Kansas City celebrates Missouri's bicentennial on Saturday, July 24, from 9 a.m. to 1 p.m. at the Francois Chouteau and Native American Heritage Fountain, 3904 NE Chouteau Trafficway, Kansas City.

Celebrate Missouri’s Bicentennial this summer with these local activities

 By Sue Loudon 

 Missouri will celebrate being a state for 200 years in August. Now is a good time to investigate some  events and sights that are close to home.

The newly remodeled President Harry Truman Library and Museum at 500 W. U.S. Highway 24 in Independence.

Truman Library & Museum Renovation

A good place to start is the  $29 million remodel of  President Harry Truman Library and Museum at 500 W. U.S. Highway 24 in Independence. Truman was the 33rd president of the United States. The Missouri native had been vice president for only 82 days when President Franklin Roosevelt suddenly died in 1945 during World War II. Truman told reporters, “I felt like the moon, the stars and all the planets had fallen on me.”      

Truman worked as a farmer, opened a haberdashery shop and served as a captain in WWI before entering politics. Although he never earned a college degree, he studied history and was an avid reader. As president, he faced difficult decisions that many people didn’t think he was prepared to make, including the dropping of atomic bombs on Japan. He also desegregated the military and helped rebuild war-torn Europe. His thoughts about these decisions are displayed in the museum. 

Because of Covid restrictions, visitors must purchase timed tickets online. The cost is $12 for adults, $10 for seniors and veterans, $8 for college students, $5 for 13-18 years old, and free for 12 and under. There is free parking on the grounds. Be prepared for security screening to enter. The museum is open Wednesday through Saturday from 9 a.m. to 3 p.m. and Sunday from noon to 5 p.m. 

Train Travel

 This is a good summer to enjoy some special activities for the Bicentennial. How about a train ride from Kansas City to the events in the state capitol in Jefferson City? You can leave Kansas City about 8 a.m. on the Missouri River Runner Amtrak train and arrive 3 hours and 10 minutes later in  Jefferson City, spend the day touring the capitol building and/or attending special events and then catch the train back to Kansas City, arriving about 9:30 p.m. Amtrak has  different schedules on different days and different costs for various age groups and levels of service. Go online to get the latest information for the days you want to travel. This is a nice short trip to introduce yourself and/or your children to train travel. You can enjoy the scenery and not be  strapped into a seat. It’s a good way to get to Statehood Day on August 10 in Jefferson City. 

 The main celebration in Jefferson City will be August 8-10 and will include a naturalization ceremony, a quilt and photo display, and a giant ice cream social. Organizers are encouraging other cities to have ice cream parties at the same time to celebrate.  

Currently a scaled replica of the mural by Thomas Hart Benton, A Social History of Missouri is on display at Missouri’s First Capitol.

The First Capitol

 St. Charles is definitely joining in on the fun. After all, it was the first capitol of Missouri from 1821  to 1826 until the Capitol building in Jefferson City was built. The original Capitol building has been  restored in the Historic District at 200 S. Main Street in St. Charles. There are  historical re-enactors in costumes to help you understand the difficult decisions on slavery and other issues made in this building and what life was like in the 1800s. The St. Charles Historic District, which has received good reviews from visitors, is just a short drive north of I-70 on the Missouri River. You can read more detailed information at discoverstcharles.com.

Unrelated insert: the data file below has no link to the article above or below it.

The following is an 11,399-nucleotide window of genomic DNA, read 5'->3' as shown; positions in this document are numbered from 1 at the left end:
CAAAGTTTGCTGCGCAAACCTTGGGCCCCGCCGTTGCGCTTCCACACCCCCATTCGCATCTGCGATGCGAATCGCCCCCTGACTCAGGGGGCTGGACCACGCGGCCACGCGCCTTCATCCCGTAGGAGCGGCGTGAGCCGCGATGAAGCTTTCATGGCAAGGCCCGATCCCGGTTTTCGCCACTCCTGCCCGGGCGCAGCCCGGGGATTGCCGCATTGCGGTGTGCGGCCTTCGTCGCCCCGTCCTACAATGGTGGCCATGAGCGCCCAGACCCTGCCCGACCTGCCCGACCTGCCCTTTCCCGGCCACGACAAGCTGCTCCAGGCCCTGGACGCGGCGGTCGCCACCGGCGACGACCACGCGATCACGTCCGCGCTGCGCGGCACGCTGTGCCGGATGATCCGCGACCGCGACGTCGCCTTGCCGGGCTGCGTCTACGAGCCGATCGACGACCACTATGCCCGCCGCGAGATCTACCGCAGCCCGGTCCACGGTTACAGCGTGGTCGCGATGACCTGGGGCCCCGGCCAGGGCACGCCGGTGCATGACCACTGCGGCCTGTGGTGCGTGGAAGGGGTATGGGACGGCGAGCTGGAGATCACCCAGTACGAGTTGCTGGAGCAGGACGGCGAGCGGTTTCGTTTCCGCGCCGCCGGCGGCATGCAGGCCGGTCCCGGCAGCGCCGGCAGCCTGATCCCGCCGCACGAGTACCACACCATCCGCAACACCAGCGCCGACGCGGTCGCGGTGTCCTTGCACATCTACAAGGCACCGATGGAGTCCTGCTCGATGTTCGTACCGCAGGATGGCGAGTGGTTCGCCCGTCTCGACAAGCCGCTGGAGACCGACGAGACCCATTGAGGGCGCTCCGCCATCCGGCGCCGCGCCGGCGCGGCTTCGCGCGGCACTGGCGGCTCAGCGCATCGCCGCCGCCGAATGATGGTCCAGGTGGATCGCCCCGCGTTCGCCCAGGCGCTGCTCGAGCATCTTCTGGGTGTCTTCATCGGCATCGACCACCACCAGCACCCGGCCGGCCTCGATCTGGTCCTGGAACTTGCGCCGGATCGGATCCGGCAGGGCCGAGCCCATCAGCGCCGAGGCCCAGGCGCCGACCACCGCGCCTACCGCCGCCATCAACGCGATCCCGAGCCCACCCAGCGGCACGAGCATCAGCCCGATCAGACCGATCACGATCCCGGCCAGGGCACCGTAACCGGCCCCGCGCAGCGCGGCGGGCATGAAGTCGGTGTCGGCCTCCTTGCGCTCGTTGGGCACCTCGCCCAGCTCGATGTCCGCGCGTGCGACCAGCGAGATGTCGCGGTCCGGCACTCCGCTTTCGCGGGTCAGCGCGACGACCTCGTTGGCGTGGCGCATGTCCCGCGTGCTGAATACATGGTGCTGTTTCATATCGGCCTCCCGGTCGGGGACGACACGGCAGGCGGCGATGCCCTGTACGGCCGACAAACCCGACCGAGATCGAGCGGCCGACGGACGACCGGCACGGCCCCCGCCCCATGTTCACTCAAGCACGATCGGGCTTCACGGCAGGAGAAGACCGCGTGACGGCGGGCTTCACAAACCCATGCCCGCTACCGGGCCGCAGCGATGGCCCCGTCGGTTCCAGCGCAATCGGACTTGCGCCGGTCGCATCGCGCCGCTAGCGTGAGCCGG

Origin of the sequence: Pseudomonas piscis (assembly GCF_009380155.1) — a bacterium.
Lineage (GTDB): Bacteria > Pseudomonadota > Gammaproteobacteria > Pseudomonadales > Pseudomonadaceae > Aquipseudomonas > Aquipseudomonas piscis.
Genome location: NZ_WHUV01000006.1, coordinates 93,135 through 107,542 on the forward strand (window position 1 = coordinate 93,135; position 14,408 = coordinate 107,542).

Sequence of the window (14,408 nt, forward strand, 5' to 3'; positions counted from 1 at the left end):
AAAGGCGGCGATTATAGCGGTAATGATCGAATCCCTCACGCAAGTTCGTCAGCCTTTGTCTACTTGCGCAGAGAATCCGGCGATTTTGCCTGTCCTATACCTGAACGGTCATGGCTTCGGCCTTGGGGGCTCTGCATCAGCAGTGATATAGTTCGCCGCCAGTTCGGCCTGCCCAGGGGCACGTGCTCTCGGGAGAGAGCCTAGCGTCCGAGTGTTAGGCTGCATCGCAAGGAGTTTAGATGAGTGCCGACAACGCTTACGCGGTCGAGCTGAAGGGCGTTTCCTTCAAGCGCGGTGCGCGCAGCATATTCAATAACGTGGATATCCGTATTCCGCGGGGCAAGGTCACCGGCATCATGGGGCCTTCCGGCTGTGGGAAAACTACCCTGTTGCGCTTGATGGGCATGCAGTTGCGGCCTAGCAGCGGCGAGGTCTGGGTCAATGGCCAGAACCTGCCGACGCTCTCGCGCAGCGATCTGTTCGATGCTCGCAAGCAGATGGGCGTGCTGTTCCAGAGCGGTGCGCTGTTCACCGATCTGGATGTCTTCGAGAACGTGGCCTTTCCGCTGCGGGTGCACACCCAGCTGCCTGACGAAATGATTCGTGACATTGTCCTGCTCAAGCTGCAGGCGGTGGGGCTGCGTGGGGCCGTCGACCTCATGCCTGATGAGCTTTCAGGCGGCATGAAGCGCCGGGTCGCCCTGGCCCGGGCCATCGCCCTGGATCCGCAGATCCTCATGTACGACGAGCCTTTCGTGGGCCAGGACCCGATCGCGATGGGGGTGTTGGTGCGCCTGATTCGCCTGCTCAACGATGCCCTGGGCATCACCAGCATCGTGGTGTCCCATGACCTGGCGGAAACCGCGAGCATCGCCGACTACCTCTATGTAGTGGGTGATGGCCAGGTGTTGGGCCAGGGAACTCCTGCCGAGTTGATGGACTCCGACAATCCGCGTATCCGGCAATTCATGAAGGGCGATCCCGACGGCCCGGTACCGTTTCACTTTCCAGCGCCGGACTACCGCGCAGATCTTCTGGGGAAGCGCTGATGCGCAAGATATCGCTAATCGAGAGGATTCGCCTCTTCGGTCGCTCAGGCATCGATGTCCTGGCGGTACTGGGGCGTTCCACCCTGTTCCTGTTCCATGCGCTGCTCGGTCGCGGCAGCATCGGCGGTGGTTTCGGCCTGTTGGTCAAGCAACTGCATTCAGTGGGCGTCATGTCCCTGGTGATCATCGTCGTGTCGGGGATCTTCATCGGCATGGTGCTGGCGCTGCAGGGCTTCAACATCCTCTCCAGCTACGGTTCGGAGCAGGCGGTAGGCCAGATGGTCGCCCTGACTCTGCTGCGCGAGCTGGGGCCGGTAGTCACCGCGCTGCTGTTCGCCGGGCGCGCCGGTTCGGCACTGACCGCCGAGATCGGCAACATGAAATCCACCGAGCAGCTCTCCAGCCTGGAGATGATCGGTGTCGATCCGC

Cyclists on the Katy Trail.

Katy Trail

The Katy Trail is getting in on the celebration with a 25-mile family fun ride on August 7.  Participants will join the riders of the Century Cyclists (100-mile riders) for their last 25 miles to North Jefferson City. Both groups have the option of enjoying live music at Jefferson Landing State Historic site and camping in Memorial Park on Saturday night followed by breakfast Sunday morning. The fun ride is  limited to 50 people from each direction. For more information visit mo/stateparks.com/90626/2021- bicentennial-ride. Reservations end the Thursday before the ride.  


KC Celebrations

 Sooner and closer to home is the Kansas City Bicentennial Celebration on Saturday, July 24, from 9 a.m. to 1 p.m. at the  Francois Chouteau and Native American Heritage Fountain, 3904 NE Chouteau Trafficway, Kansas City. The event will feature Native American dancers, period fiddlers and banjo players, fur trapping re-enactors and the unveiling of a bronze sculpture. Francois Chouteau, the French  explorer and fur trader, is widely acknowledged as the Founding Father of Kansas City since he established the first fur trading post on the bluffs overlooking the Missouri River.  

 Celebrations continue into September with the Bicentennial of the Santa Fe Trail on Saturday,  September 18,  from 10 a.m. until 4 p.m. at the Trailside Center, 9901 Holmes Road. There will be displays of trail items, music and speakers, including Diane Euston, local historian and columnist for The Telegraph. For more information contact the Trailside Center at 816- 942-3581 or margarethughes527@yahoo.com.  

 Still more events are being planned for this statewide celebration. The Telegraph will keep you informed  (both online and in print) about them as well as other interesting places to see and things to do during this Bicentennial year in the state of Missouri.  

Sue Loudon will continue her column devoted to Missouri’s Bicentennial Celebration for the next few issues. Sue is a former travel writer for the Squire Publications.

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